Increasing agricultural production is said to be the best way to reduce poverty affecting most of the rural population in Tanzania, according to research. For this reason, leaders, policymakers and bilateral donors are supporting the country’s initiatives aimed at boosting agriculture and food security.
Over the weekend, the Alliance for a Green Revolution in Africa (AGRA) launched a new project, the Inclusive Green Growth of the Smallholder Agriculture (IGGASAS) Programme in the Southern Agricultural Growth Corridor of Tanzania (SAGCOT).
Supported by the Norwegian Ministry of Foreign Affairs, the scheme aims to increase incomes and food security by 2020 of an estimated 30,000 smallholder farmers in the Southern Highlands region of Mbeya.
Project implementers say the focus of this ambitious programme will be strengthening at least six crop chains to operate more efficiently while increasing access to inputs and knowledge of agronomic practices among small-scale farmers. Another focus will be to improve access to markets and the improvement of policy environment and advocacy for climate-smart agriculture.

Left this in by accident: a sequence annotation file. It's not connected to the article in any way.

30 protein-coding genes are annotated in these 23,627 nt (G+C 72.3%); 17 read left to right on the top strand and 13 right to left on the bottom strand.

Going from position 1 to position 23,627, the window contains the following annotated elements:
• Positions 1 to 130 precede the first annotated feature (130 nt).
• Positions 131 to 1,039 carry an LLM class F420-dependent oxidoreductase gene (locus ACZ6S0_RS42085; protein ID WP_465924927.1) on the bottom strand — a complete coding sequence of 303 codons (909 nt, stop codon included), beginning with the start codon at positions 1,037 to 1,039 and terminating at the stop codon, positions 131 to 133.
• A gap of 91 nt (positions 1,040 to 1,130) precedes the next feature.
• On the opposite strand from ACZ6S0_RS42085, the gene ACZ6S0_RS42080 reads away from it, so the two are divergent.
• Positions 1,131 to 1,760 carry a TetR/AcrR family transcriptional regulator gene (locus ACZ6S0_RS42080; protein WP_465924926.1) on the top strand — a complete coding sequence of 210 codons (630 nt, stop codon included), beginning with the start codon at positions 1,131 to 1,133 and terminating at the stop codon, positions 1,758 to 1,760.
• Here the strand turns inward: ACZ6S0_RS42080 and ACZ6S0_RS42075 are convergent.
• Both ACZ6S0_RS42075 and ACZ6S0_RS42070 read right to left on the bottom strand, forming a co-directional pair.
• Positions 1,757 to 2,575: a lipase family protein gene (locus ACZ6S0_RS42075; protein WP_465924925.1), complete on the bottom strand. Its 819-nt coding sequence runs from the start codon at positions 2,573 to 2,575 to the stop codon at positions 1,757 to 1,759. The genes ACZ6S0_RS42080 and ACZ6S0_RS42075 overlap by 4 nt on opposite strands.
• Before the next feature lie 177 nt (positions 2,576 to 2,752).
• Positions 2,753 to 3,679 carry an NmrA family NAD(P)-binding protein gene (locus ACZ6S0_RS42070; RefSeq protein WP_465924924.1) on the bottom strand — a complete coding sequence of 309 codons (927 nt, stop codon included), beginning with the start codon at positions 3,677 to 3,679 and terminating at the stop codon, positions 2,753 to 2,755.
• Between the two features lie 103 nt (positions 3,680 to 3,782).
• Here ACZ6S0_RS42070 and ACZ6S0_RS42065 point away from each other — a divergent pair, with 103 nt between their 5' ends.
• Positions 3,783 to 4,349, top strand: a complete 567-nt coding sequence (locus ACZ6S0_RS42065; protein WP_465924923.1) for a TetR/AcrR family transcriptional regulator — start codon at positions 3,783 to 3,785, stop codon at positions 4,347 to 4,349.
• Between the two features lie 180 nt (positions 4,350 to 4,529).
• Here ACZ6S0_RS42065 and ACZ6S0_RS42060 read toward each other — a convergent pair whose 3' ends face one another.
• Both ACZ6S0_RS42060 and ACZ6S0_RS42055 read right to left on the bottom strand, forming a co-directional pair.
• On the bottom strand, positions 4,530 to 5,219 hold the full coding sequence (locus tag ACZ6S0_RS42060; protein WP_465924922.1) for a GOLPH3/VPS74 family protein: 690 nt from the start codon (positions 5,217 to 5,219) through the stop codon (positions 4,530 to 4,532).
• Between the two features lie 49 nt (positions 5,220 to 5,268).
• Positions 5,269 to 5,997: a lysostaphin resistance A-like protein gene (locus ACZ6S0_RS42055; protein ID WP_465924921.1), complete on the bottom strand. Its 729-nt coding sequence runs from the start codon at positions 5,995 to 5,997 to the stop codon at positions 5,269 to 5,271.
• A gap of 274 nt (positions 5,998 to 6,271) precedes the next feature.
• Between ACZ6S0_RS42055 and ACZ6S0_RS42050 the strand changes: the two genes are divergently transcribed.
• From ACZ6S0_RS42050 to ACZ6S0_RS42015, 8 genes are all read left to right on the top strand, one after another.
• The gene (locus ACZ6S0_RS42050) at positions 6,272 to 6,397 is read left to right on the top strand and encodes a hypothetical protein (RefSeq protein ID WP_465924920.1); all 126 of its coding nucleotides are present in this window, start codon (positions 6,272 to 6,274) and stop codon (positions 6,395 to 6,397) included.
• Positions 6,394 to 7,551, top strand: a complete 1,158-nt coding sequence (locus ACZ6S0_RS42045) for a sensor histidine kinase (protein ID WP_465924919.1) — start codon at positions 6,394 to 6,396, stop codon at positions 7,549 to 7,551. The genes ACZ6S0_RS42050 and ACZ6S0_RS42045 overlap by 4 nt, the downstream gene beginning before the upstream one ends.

To lay ground for the project take off, in July last year of NOK 9,000,000 (US 1.2M) to AGRA to finance a one-year inception phase of the IGGSAS Programme in the SAGCOT with YARA International as a key partner.